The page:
The exhibition is in the Level 3 hallway beside Special Collections. And stay tuned for more information about the June 5th closing celebration, which will feature more music.
We’re just a few days from our Thursday lecture and opening of the Bodoni exhibition, so I wanted to offer one more blog post. First, because I wanted to share the great poster that graphic designer Michael McDermott designed for the event. Here it is:
One of the great things about it is that it’s designed so that each panel can be printed on a sheet of 11″x17″ paper, creating a giant version of the poster. Here’s an example in the wild:
Second, I wanted to share one image of something you can’t see in the exhibition:
This is the title page of a type specimen (with a great border) by the Amoretti brothers of Parma. It’s often the case with exhibitions of books that there are a lot of openings from individual volumes that you’d love to show, but in the end you usually can only pick one. In this instance the title page lost out to another opening. But that’s just a reminder that if you see something that interests you in an exhibition you can always come back and work with the whole book, cover to cover, on your own.
We’re less than a week from our big Bodoni celebration (you’re invited), so here’s an example of the kind of thing you can look for if you visit the exhibition.
One of Bodoni’s predecessors (and the man whose types he first used when he set up the press in Parma) was Pierre Simon Fournier, the great French typographer best known, perhaps, for his origination of the point system that became the basis for the system we use today. In 1766 he published the Manuel Typographique, and below on the left is a scan of the letter A from that book, which is on display in the exhibition.
On the right is an A from Giambattista Bodoni’s Manuale Tipografico, posthumously published in 1818. There is a long list of reasons not to make too much of the comparison (each A is just one example of just one letter, at a large size, etc.). But it’s still kind of fun to view a 50-year evolution of a letter in detail.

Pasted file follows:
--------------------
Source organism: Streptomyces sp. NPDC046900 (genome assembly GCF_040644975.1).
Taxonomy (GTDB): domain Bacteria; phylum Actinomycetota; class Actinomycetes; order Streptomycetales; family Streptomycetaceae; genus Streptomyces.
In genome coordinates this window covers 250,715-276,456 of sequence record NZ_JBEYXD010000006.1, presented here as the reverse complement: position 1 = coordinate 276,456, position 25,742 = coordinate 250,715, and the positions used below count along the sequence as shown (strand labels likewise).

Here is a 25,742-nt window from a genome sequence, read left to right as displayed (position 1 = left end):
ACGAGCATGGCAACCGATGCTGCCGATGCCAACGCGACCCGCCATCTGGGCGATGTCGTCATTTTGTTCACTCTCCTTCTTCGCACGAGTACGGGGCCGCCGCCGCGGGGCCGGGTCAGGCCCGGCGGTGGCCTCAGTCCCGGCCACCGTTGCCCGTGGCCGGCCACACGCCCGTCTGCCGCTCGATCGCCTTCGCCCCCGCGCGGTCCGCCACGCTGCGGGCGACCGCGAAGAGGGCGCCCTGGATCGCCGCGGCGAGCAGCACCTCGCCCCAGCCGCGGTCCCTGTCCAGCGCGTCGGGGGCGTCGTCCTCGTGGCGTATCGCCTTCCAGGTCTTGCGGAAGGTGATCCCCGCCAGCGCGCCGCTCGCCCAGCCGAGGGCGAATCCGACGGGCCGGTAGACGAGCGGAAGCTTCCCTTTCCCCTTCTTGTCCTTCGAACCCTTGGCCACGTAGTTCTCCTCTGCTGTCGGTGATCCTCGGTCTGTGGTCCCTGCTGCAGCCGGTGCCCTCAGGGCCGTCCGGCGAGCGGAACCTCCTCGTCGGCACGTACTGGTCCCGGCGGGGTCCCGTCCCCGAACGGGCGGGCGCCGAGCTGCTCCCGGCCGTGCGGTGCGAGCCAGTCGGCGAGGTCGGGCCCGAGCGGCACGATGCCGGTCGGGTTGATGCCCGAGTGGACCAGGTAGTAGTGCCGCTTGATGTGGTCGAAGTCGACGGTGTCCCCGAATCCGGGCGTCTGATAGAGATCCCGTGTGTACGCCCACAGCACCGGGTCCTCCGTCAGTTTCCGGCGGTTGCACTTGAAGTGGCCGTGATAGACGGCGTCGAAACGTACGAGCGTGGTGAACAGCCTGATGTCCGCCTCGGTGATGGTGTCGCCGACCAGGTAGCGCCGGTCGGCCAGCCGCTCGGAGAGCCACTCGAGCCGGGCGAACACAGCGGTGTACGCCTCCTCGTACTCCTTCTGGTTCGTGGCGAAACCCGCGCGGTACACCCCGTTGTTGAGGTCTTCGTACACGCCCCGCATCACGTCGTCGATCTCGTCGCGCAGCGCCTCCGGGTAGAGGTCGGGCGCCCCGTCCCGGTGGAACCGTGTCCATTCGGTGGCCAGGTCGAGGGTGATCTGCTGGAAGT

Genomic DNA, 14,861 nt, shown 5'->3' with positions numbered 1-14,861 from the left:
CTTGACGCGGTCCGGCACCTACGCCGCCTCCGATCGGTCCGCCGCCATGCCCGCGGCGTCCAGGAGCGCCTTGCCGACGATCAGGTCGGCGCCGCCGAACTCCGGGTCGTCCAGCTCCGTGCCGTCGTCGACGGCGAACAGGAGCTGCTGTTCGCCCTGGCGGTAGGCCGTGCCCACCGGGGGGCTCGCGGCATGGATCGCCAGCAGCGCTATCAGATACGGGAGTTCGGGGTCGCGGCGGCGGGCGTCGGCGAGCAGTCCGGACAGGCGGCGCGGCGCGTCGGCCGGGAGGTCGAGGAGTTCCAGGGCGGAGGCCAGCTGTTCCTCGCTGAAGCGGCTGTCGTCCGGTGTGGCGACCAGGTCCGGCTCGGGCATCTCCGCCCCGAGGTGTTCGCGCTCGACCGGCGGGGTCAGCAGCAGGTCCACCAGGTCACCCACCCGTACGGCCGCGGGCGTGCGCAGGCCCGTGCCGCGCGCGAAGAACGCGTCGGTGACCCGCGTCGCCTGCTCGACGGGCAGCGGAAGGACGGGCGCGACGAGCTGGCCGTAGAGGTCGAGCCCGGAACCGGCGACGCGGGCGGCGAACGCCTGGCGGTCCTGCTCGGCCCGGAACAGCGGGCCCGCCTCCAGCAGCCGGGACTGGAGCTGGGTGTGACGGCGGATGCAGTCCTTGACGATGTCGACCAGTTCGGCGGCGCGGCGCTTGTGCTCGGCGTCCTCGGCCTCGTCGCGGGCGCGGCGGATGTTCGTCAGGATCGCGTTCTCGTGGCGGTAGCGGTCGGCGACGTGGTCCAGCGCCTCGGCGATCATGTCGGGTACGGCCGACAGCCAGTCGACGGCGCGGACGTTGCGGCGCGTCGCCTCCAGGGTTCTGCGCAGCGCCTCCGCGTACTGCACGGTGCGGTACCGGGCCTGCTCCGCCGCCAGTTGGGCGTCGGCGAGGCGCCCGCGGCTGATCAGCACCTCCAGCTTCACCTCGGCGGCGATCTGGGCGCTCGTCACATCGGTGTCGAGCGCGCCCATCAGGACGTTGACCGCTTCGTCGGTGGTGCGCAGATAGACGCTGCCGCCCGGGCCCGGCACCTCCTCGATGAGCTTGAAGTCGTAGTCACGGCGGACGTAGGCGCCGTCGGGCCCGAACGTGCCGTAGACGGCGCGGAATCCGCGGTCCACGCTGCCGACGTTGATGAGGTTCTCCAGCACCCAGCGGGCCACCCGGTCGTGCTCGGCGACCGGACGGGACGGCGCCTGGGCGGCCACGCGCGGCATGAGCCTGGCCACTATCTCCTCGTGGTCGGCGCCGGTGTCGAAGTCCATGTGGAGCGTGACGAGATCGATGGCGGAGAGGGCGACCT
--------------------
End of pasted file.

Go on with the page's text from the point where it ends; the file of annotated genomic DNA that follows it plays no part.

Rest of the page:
And just in case you want to see it in motion:
Hopefully you’ll be able to join us on the 27th for this typographic celebration, with a lecture by Matthew Carter at 6:00 pm. The Washington Street entrance will be open at 5:00, and I’ll be offering a short guided tour of the exhibition at 5:30. The exhibition will be up (in the Providence Journal Rhode Island Room) through April 19th.
More information is available on the Library website.
If you’re in Providence (or anywhere else nearby), here are a pair of February events at the Library that you shouldn’t miss.
One week from today we’ll have the opening of an exhibition by two artists, Agata Michalowska and Andrew Oesch, who have been working with PPL Special Collections materials (particularly the Wetmore Collection) to create new art. The exhibition (on display in the Level 3 hallway outside Special Collections) will give offer a chance to see historical materials and their transformation into contemporary art. On February 3rd at 6:00 pm, Andrew and Agata will discuss the process in a lecture in the 3rd Floor Meeting Room. More information and online signup here.
And if you’re planning even farther out in the month, save space for our February 27th event. We’ll be opening a new exhibition on the printer and typographer Giambattista Bodoni, who dieed 200 years ago, in the Providence Journal Rhode Island Room. Our opening event will feature a lecture by prestigious type designer Matthew Carter, who will discuss the role of historical research in type design. It’s a fitting topic for a night on which we’ll also be launching the Updike Prize for Student Type Design, a competition to reward undergraduate and graduate students who use the Updike Collection and then go on to design their own typefaces inspired by their research. More information about the event and online signup form here.